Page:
Lumping a band or an artist into something so specific and narrow as a genre is hubristic, subjective, and short-sighted. Those three things built the recording industry… and are the chief ingredients of its implosion.

Genre is a marketing tool.

As far as I’m concerned, and as reductive as it sounds, there are two genres — good & bad. And both are wickedly subjective. And can we stop going so granular with genre-defining? Please? I’m not sure this is a thing, but it might be, “Southwestern Cow Punk” — dear Christ, who has the time?

To be fair, I don’t hate punk rock music. I don’t like it. I don’t get it, that’s all. I have a lot of respect for most punk artists and recognize the music and ideology for their importance and their impact on culture. But the music is a bit troublesome for me.

And because our culture has slipped into a baseline application of universality, please allow me to state emphatically that my dislike is NOT 100% applicable. I’m sure there is a song, or band, somewhere, that is defined as “punk” that I like.

Now THIS may blow a few gaskets out there, but is there anyone more punk than Dolly Parton?

  • Her theme park, Dollywood, employs 11,000 and will cover 100% of tuition, fees, and books for its 11,000 employees who choose to pursue further education from over 100 diploma, degree, and certificate programs.
  • When Elvis Presley wanted to cover “I Will Always Love You,” she gave his manager Col. Tom Parker a firm “No” when told she would have to split songwriting royalties 50/50 with them.
  • She’s been married to the same man for over 50 years!

Dolly Parton does whatever the hell she wants to do, and isn’t that the very basic tenant of punk rock?

Do I like her music? Not particularly, but if she needed a kidney, I’d give her one.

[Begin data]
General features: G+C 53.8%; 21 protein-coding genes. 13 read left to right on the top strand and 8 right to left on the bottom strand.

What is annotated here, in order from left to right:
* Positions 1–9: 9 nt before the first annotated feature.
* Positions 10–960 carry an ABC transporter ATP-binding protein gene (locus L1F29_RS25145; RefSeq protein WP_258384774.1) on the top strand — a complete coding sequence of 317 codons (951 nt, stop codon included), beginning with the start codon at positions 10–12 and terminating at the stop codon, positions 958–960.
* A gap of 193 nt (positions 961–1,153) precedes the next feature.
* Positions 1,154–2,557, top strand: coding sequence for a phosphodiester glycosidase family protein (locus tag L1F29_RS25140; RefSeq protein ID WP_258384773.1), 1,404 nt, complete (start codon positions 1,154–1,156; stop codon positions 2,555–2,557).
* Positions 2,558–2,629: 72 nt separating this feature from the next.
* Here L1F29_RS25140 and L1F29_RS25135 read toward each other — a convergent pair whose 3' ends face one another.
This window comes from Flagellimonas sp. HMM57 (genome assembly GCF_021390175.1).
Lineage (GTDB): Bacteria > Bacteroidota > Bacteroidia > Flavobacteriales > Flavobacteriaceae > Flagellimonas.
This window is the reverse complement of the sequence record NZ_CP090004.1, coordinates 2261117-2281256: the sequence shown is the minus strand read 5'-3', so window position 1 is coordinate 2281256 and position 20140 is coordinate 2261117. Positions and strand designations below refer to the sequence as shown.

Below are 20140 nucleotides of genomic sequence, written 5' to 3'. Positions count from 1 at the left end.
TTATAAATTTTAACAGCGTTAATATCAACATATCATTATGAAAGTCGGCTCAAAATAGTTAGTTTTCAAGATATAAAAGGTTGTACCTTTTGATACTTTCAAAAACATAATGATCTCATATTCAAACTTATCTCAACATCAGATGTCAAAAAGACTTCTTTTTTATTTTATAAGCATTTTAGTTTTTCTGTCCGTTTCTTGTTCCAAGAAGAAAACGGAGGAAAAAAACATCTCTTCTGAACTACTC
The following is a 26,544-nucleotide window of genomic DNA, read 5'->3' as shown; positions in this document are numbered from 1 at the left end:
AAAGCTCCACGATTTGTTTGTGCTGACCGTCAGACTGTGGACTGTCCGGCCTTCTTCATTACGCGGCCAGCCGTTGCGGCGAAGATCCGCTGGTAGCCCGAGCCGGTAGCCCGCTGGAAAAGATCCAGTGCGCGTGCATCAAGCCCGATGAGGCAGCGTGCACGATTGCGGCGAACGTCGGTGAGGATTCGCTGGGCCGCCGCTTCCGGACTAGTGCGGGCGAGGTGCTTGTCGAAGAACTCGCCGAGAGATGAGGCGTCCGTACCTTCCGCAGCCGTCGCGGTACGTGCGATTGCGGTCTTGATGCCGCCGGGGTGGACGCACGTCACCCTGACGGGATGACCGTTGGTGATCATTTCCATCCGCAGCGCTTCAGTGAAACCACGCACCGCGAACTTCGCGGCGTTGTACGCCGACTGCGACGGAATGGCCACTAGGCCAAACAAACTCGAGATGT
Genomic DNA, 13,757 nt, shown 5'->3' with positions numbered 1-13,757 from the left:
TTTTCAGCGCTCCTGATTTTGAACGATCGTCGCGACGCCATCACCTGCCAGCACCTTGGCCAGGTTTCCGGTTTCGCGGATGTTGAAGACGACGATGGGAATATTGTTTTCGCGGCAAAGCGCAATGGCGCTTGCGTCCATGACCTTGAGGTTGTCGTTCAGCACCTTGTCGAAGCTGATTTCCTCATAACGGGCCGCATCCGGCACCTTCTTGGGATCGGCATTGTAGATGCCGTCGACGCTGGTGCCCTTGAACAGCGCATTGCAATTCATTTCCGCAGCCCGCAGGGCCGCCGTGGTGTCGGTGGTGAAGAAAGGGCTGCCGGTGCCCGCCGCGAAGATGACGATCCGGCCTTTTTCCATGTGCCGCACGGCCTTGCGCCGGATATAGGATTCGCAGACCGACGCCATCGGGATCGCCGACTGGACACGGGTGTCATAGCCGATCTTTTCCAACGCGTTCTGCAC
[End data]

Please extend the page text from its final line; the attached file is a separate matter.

I like melody, I like a hook, I like lyrics, and some punk has those things (let’s bypass the sub-genres shall we — see above), but a lot of it does not. And while I can recognize the energy and emotional elements of the music, I can’t relate to it.

My musical tastes are a lot like my culinary tastes.

I’m a meat-and-potatoes kind of guy. If you want me to try something different, you’re better off telling me it’s chicken; if you tell me it’s Seabass with a port reduction over a bed of cous cous, I’ll probably poo-poo it. But if you tell me it’s chicken with a port reduction over a bed of cous cous, I’ll probably love it.

That being said, punk as an ethos? I am 100% committed to it.

If you don’t see it, create it.
If you don’t hear it, make it.
If you can’t read it, write it.

  • Don’t wait for the right time, make the time.
  • Don’t wait for the money, it may never come.
  • Don’t wait for someone, do it yourself.
  • Don’t wait. Create.

It doesn’t mean it will be seen, heard, or read. It doesn’t mean it will be any good. But if you must create — create.

It IS that simple.

And if that creation is punk music, awesome, I wanna hear it, send it to me… just label it as a cover of “Love Will Keep Us Together.”

I’ll get back to you.